A geographic analysis of population density thresholds in the influenza pandemic of 1918–19
1 Asian Studies Center, Michigan State University, 427 N Shaw Lane, Room 301, East Lansing, MI, 48824, USA
2 Urban and Transport Planning in the School of Planning, Design, and Construction and Global Urban Studies Program, 552 W Circle Drive, Room 201E, East Lansing, MI, 48824, USA
3 Department of Psychology, Psychology Building 316 Physics Room 262, East Lansing, MI, 48824, USA
4 Department of Geography, 673 Auditorium Road, Room 116, East Lansing, MI, 48824, USA
International Journal of Health Geographics 2013, 12:9 doi:10.1186/1476-072X-12-9Published: 20 February 2013
Geographic variables play an important role in the study of epidemics. The role of one such variable, population density, in the spread of influenza is controversial. Prior studies have tested for such a role using arbitrary thresholds for population density above or below which places are hypothesized to have higher or lower mortality. The results of such studies are mixed. The objective of this study is to estimate, rather than assume, a threshold level of population density that separates low-density regions from high-density regions on the basis of population loss during an influenza pandemic. We study the case of the influenza pandemic of 1918–19 in India, where over 15 million people died in the short span of less than one year.
Using data from six censuses for 199 districts of India (n=1194), the country with the largest number of deaths from the influenza of 1918–19, we use a sample-splitting method embedded within a population growth model that explicitly quantifies population loss from the pandemic to estimate a threshold level of population density that separates low-density districts from high-density districts.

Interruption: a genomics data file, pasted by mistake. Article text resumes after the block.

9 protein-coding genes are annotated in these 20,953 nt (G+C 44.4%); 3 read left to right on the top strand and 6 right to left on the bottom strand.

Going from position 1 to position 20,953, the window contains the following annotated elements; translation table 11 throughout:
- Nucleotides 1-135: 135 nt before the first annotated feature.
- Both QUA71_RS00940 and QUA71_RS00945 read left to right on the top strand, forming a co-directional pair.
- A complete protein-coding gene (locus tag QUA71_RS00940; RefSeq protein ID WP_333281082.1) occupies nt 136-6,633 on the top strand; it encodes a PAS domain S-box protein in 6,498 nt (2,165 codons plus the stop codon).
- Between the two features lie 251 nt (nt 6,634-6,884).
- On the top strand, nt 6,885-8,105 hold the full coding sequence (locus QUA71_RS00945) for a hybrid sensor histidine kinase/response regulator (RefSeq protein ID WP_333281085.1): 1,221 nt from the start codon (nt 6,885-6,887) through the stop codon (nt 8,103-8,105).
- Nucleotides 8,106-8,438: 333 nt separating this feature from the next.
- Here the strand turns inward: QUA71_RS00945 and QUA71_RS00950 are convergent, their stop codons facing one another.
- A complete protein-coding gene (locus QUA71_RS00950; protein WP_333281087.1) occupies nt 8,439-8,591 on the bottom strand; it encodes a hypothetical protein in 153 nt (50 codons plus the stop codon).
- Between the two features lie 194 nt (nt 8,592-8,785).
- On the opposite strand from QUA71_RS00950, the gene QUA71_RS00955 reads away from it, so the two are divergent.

The results demonstrate a threshold level of population density of 175 people per square mile. A concurrent finding is that districts on the low side of the threshold experienced rates of population loss (3.72%) that were lower than districts on the high side of the threshold (4.69%).
This paper introduces a useful analytic tool to the health geographic literature. It illustrates an application of the tool to demonstrate that it can be useful for pandemic awareness and preparedness efforts. Specifically, it estimates a level of population density above which policies to socially distance, redistribute or quarantine populations are likely to be more effective than they are for areas with population densities that lie below the threshold.